PARENTING: Things I Wish My Boss Knew About Maternity Leave

PARENTING: Things I Wish My Boss Knew About Maternity Leave

To-Wen Tseng

Former TV reporter turned freelance journalist, children's book writer in wee hours, nursing mom by passion. To-wen blogs at I'd rather be breastfeeding. She can also be found on Twitter and Facebook.

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BELGIUM: The Adopted Little Sailor

BELGIUM: The Adopted Little Sailor

3777834366_869456969b_zIn preparation for our adoption, we had to take an intensive course, dealing with the many dynamics involved. A while later, our gained knowledge, but also our personal history, relationship, parenting skills and social network were scrutinized by a social worker and a psychologist.

During those months and months of preparation, there are two statements that came up several times and which I will always remember:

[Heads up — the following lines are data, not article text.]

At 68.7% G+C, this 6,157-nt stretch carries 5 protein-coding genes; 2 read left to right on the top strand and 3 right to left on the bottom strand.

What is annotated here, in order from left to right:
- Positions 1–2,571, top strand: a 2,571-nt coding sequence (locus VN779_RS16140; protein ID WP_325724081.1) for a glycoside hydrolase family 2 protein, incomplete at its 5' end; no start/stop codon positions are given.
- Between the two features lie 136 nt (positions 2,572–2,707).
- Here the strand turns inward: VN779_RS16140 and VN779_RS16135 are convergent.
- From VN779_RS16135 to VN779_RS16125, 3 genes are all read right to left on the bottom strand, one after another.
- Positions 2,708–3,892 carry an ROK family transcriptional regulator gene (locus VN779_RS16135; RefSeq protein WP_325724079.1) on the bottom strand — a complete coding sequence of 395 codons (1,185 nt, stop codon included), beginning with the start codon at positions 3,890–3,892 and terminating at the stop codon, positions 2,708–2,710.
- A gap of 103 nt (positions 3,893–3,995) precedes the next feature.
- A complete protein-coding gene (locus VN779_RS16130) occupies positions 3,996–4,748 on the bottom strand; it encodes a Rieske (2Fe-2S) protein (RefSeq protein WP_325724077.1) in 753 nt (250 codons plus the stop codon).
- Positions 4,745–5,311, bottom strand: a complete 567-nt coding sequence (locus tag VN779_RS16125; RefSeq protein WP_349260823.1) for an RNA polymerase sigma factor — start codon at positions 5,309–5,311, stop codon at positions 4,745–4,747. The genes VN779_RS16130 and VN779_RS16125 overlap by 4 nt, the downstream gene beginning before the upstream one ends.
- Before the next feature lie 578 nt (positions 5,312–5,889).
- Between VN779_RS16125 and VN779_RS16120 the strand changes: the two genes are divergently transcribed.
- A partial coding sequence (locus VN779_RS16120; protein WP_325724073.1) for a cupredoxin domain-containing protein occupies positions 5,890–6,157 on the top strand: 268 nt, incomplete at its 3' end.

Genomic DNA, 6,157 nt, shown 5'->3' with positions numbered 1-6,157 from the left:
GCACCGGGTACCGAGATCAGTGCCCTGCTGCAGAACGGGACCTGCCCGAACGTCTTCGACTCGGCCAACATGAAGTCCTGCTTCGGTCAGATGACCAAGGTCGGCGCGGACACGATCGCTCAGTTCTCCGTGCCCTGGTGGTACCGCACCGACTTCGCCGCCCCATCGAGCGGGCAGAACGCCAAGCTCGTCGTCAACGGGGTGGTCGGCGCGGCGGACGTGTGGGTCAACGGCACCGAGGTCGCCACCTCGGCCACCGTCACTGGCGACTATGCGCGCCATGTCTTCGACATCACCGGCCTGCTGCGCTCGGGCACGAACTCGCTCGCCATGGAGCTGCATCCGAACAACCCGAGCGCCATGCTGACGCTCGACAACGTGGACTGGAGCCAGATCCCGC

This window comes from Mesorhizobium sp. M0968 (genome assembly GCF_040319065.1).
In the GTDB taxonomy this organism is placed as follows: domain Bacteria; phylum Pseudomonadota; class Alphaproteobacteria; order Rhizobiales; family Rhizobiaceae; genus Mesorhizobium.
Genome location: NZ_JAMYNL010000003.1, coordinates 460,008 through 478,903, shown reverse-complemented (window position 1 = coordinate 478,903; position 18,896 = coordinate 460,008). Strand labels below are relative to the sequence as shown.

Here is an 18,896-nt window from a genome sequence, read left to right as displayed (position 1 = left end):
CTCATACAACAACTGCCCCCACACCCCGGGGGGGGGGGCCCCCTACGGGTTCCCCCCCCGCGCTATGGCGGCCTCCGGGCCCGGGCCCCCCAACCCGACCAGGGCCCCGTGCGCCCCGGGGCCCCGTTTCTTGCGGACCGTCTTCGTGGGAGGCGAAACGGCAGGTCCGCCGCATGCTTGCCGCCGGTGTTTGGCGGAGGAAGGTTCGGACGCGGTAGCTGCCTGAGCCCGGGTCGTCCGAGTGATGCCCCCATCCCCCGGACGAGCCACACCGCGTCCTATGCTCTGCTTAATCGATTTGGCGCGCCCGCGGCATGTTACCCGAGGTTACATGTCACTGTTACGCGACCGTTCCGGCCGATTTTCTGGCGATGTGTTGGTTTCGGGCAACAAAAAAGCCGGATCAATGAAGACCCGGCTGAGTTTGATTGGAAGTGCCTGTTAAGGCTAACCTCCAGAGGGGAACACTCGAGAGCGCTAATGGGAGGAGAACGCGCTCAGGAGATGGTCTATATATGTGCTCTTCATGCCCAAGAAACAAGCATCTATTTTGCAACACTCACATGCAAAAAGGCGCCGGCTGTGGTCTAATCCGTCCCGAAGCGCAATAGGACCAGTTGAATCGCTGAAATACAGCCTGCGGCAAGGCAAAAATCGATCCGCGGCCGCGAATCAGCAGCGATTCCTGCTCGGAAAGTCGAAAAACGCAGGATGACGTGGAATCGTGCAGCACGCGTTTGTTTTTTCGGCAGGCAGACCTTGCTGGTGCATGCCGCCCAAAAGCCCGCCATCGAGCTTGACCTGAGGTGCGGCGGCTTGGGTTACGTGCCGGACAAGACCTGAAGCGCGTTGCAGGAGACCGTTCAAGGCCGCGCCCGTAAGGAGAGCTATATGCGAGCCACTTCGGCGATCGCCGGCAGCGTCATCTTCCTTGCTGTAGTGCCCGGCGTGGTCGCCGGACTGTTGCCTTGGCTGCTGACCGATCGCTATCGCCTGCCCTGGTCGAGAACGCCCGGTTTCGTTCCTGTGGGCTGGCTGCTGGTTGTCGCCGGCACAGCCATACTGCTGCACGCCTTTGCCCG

1)      Having children is NOT a universal human right. Having a parent – or a dedicated caregiver – IS.

In other words: We were not entitled to a child. It’s the child’s benefit that comes first at all times. A hard lesson to learn for some, and next to impossible to swallow when the judge doesn’t give you the much hoped for green light. But true nonetheless.

2)      We were NOT judged for our parenting skills. We were judged for our ADOPTIVE-parenting skills.

Especially to couples that were already parents, the course and social exams could be seen as an affront. And yes, it could be quite provoking and private at times. But in our case is was also very respectful at all times, and educating as well. And it was necessary.

Why? Because adopted children come with a backpack filled with their history. Because, as an adoptive parent, you might need to help carry that backpack.